The hostile attitude of conquering nature ignores the basic interdependence of all things and events–that the world beyond the skin is actually an extension of our own bodies–and will end in destroying the very environment from which we emerge and upon which our whole life depends.

    We need, each of us individually, to stop hallucinating before we can deal with reality collectively. Because either way we personally and collectively create the reality we live and die in.

    Capisce?


    • Edger on May 13, 2010 at 1:15 am
  2. destroyed the links to its future. It killed the caretakers of wisdom. It turned its back on different cultures, languages and people. It saw the Colt 45 as justice. It saw the railroads as ladders to progress, as they scarred the lands and molded the Great American Dream, the Dream embodied in the ruthless, but very well dressed, entrepreneur. It saw its government sold.

    It cannot save itself, since it came into being by destroying its links to its future. It killed the caretakers of its land: It privitized her. It sells her and rapes her. The Revolution of 1776 was a revolution of blind, selfish greed that fed on Old World principles of conquest and conflict in the name of their God. Sure, they talked a good game…………………………

    It cannot transform itself. It was born in the blood of injustice and genocide, and destroyed its links to its future. If it is to have any chance, any thread of a chance whatsoever of realizing the principles in its founding Declaration, it must unclog the tar from its arteries and fast.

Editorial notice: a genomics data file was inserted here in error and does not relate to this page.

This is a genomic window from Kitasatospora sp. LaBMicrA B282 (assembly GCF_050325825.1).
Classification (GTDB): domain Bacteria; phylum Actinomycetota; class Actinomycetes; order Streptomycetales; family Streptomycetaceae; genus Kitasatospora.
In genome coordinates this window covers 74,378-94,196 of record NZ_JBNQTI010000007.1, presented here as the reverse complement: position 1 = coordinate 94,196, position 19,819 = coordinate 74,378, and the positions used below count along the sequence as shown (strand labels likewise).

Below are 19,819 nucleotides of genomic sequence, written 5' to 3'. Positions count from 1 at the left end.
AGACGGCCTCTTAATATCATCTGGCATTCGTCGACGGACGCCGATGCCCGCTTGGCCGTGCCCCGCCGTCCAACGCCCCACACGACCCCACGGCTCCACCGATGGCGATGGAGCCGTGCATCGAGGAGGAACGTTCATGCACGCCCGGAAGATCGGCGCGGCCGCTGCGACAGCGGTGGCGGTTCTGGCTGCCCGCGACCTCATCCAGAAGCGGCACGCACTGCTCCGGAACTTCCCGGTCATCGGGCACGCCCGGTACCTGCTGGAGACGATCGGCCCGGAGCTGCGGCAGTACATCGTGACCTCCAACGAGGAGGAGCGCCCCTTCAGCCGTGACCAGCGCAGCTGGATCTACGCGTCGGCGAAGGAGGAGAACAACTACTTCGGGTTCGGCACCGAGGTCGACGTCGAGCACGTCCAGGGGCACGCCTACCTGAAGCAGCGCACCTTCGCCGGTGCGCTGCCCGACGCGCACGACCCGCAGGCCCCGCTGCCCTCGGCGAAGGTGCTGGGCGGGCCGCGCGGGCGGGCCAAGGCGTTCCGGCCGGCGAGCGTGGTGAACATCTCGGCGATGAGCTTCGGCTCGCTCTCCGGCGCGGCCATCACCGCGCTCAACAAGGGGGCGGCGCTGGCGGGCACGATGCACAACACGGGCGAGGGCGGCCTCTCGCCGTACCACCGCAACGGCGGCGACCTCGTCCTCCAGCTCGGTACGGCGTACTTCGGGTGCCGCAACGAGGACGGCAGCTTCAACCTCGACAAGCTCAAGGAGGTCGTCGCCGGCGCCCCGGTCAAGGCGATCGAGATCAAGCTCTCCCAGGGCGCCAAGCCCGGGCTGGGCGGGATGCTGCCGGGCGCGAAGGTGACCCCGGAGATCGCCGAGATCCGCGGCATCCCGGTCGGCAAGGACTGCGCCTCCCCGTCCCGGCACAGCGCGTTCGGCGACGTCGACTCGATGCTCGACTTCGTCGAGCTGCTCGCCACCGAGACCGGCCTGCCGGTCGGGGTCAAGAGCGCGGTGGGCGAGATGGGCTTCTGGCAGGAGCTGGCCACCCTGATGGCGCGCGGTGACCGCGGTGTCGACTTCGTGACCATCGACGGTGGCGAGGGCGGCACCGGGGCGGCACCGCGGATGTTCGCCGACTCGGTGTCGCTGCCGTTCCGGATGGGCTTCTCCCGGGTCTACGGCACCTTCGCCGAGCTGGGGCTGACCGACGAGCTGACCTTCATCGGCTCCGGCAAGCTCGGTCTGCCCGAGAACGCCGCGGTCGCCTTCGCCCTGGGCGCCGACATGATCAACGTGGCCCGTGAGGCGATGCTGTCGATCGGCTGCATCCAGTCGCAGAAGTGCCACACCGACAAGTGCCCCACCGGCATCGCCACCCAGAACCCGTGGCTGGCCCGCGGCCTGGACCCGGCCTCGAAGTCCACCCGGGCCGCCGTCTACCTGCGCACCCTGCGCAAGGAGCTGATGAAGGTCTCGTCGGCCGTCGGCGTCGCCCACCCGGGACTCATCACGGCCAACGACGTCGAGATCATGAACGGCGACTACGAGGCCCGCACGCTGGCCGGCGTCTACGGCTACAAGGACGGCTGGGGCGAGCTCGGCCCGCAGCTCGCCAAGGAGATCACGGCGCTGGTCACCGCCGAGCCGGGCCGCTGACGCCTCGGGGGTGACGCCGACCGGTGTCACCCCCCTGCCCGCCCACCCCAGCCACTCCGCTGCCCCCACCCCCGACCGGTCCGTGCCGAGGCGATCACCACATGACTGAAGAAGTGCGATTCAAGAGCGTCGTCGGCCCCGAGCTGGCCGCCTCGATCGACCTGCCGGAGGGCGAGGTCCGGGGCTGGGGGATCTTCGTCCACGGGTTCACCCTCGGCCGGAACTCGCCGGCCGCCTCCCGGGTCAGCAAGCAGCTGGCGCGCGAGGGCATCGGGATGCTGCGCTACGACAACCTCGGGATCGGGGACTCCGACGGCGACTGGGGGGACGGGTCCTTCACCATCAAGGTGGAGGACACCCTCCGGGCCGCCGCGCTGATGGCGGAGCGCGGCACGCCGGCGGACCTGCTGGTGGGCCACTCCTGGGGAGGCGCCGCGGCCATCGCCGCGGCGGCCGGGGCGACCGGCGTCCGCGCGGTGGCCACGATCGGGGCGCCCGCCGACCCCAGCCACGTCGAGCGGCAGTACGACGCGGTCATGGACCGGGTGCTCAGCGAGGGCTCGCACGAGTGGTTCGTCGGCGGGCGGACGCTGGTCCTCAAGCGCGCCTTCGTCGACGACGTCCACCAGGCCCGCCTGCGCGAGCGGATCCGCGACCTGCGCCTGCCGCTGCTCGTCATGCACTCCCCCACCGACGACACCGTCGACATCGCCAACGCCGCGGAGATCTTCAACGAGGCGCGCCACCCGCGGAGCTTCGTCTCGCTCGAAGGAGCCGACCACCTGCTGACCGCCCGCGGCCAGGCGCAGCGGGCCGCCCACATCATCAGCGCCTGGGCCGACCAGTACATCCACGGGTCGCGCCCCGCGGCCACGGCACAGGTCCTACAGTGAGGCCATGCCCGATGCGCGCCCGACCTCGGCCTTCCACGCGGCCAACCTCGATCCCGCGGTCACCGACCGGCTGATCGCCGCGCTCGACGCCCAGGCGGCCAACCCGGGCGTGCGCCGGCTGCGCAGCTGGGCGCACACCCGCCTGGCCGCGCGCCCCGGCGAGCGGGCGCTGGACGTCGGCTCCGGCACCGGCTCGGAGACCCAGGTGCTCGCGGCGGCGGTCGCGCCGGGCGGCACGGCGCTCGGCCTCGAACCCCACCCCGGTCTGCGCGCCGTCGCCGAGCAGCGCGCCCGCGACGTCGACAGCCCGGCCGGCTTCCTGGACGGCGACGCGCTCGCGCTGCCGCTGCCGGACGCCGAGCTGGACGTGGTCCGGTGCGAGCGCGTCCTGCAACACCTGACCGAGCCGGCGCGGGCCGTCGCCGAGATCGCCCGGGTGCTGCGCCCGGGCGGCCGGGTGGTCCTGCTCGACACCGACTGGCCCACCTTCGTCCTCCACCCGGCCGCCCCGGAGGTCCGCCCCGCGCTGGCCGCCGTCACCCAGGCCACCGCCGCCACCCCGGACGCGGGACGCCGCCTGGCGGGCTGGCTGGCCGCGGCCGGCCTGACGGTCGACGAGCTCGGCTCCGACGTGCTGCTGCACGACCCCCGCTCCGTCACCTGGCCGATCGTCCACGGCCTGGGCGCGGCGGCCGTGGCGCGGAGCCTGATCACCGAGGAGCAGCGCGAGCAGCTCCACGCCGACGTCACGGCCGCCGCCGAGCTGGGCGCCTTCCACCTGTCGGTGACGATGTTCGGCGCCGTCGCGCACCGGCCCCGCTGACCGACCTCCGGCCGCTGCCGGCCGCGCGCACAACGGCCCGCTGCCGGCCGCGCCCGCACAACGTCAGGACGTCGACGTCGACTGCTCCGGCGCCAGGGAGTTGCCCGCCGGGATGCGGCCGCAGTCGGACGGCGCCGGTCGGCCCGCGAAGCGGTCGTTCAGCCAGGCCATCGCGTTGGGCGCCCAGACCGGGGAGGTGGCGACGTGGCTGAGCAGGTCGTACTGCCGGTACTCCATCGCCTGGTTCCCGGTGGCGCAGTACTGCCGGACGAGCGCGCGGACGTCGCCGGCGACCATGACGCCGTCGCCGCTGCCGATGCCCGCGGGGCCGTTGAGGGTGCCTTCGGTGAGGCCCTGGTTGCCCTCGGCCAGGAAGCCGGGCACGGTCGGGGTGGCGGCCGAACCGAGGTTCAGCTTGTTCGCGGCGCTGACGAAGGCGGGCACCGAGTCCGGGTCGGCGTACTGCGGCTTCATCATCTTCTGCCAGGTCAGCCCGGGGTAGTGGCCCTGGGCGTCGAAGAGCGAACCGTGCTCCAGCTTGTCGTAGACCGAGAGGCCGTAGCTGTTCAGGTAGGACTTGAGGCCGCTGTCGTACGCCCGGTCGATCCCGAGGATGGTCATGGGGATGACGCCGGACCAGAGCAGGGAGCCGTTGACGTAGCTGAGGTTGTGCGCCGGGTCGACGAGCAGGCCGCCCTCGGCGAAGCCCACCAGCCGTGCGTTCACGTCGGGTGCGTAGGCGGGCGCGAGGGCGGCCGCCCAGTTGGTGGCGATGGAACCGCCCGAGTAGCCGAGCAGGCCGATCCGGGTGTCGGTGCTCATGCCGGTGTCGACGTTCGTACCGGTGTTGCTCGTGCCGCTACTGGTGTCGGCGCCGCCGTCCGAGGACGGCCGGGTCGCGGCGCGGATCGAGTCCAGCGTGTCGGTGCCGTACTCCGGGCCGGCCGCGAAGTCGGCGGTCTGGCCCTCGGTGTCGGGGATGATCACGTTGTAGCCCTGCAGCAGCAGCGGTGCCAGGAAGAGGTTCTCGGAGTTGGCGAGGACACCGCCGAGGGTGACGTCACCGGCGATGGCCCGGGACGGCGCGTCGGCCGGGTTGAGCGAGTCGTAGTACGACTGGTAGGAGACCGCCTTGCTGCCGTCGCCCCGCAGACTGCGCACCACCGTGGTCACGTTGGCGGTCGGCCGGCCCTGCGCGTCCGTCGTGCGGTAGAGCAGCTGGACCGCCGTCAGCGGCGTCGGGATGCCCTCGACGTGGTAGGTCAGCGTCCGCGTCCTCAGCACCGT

Nice essay david—————————

  3. …that I don’t go out there to carry a sign and stand against BP.

    A couple of the best protests I did were solo, because I couldn’t wait to find someone else to go with me.  I stood alone at the “equipment and troop” entrance to Travis Air Force base as convoys were being sent to “I knew not where” during the Reagan years.

    We had seen the large cargo and troop carriers taking off from Travis for 2 days.  We did not know where they were going, but we knew it could not be for any good.

    I made a sign which said:

    Troops.  Don’t die for Reagan’s lie!

    I still feel a little righteous about that.  But I can’t do that any more.  Age, emphysema, COPD…keep me home.

    I would risk death if that might make enough of a statement.  But risking my life to make a statement that is correct only because it is correct without any other effect, doesn’t feel like a sane option right now.

    Thank you, davidseth, for this very appropriate diary and your statements about this.

    Yes, folks:  Although I can no longer go out with a sign to protest, I urge the rest of you to do so.  You’ll be amazed how empowering a solo vigil can be!

  4. until about an hour ago, that james lovelock, author/inventor of the gaia hypothesis had declared the gig up several years ago.

    he does not believe climate crisis can be avoided and that massive human deaths are inevitable.

    i’ve been busy trying to make a difference for 3 decades and for some reason never thought of looking for his newer work.

    the scale of the thing just seemed too big to make predictions until now.

    http://www.amazon.com/James-Lo

    he also believes in nuclear power.  something else i didn’t know until quite recently as he thinks it would have been the only way to avoid global warming catastrophe.

    while i think his original thesis essentially undeniable, i don’t buy his ideas about nuclear power and/or alternative energy.

    but his analysis that it is already too late feels right and i am about a year and a half behind the critical insight as has been my tendency through much of my life.  

    i see ahead, but not far enough.

    i think we have run out of time.

    humans have always had a suicidal bent wrapped around the most incredible will to survive.

    and we are, at root, in modern society, completely ungrateful and insatiable.

    just watch hgtv a week.  since when were granite counter tops and absolutely necessity for the good life?